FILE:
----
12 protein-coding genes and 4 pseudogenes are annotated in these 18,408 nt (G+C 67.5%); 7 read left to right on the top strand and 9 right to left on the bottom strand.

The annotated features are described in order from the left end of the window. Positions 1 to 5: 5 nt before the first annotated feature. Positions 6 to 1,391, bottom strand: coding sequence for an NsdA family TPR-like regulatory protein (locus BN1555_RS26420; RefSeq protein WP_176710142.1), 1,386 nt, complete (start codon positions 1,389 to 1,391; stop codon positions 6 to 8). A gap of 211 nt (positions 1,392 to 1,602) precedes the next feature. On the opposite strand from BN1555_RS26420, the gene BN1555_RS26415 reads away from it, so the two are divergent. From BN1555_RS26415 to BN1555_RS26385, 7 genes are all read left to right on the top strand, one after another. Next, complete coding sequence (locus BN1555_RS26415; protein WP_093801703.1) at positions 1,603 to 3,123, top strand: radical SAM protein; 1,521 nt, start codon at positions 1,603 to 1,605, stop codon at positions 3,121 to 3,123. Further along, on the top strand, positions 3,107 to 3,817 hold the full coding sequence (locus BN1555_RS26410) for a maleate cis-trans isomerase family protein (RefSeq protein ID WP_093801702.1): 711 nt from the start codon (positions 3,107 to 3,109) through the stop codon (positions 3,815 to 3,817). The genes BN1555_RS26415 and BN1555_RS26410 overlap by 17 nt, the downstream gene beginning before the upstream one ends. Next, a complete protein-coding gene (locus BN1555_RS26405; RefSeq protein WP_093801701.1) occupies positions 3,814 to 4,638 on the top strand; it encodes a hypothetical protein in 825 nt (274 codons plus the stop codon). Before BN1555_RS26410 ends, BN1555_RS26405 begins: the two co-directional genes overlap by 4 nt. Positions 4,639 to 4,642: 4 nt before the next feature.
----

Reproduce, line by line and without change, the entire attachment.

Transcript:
12 protein-coding genes and 4 pseudogenes are annotated in these 18,408 nt (G+C 67.5%); 7 read left to right on the top strand and 9 right to left on the bottom strand.

The annotated features are described in order from the left end of the window. Positions 1 to 5: 5 nt before the first annotated feature. Positions 6 to 1,391, bottom strand: coding sequence for an NsdA family TPR-like regulatory protein (locus BN1555_RS26420; RefSeq protein WP_176710142.1), 1,386 nt, complete (start codon positions 1,389 to 1,391; stop codon positions 6 to 8). A gap of 211 nt (positions 1,392 to 1,602) precedes the next feature. On the opposite strand from BN1555_RS26420, the gene BN1555_RS26415 reads away from it, so the two are divergent. From BN1555_RS26415 to BN1555_RS26385, 7 genes are all read left to right on the top strand, one after another. Next, complete coding sequence (locus BN1555_RS26415; protein WP_093801703.1) at positions 1,603 to 3,123, top strand: radical SAM protein; 1,521 nt, start codon at positions 1,603 to 1,605, stop codon at positions 3,121 to 3,123. Further along, on the top strand, positions 3,107 to 3,817 hold the full coding sequence (locus BN1555_RS26410) for a maleate cis-trans isomerase family protein (RefSeq protein ID WP_093801702.1): 711 nt from the start codon (positions 3,107 to 3,109) through the stop codon (positions 3,815 to 3,817). The genes BN1555_RS26415 and BN1555_RS26410 overlap by 17 nt, the downstream gene beginning before the upstream one ends. Next, a complete protein-coding gene (locus BN1555_RS26405; RefSeq protein WP_093801701.1) occupies positions 3,814 to 4,638 on the top strand; it encodes a hypothetical protein in 825 nt (274 codons plus the stop codon). Before BN1555_RS26410 ends, BN1555_RS26405 begins: the two co-directional genes overlap by 4 nt. Positions 4,639 to 4,642: 4 nt before the next feature.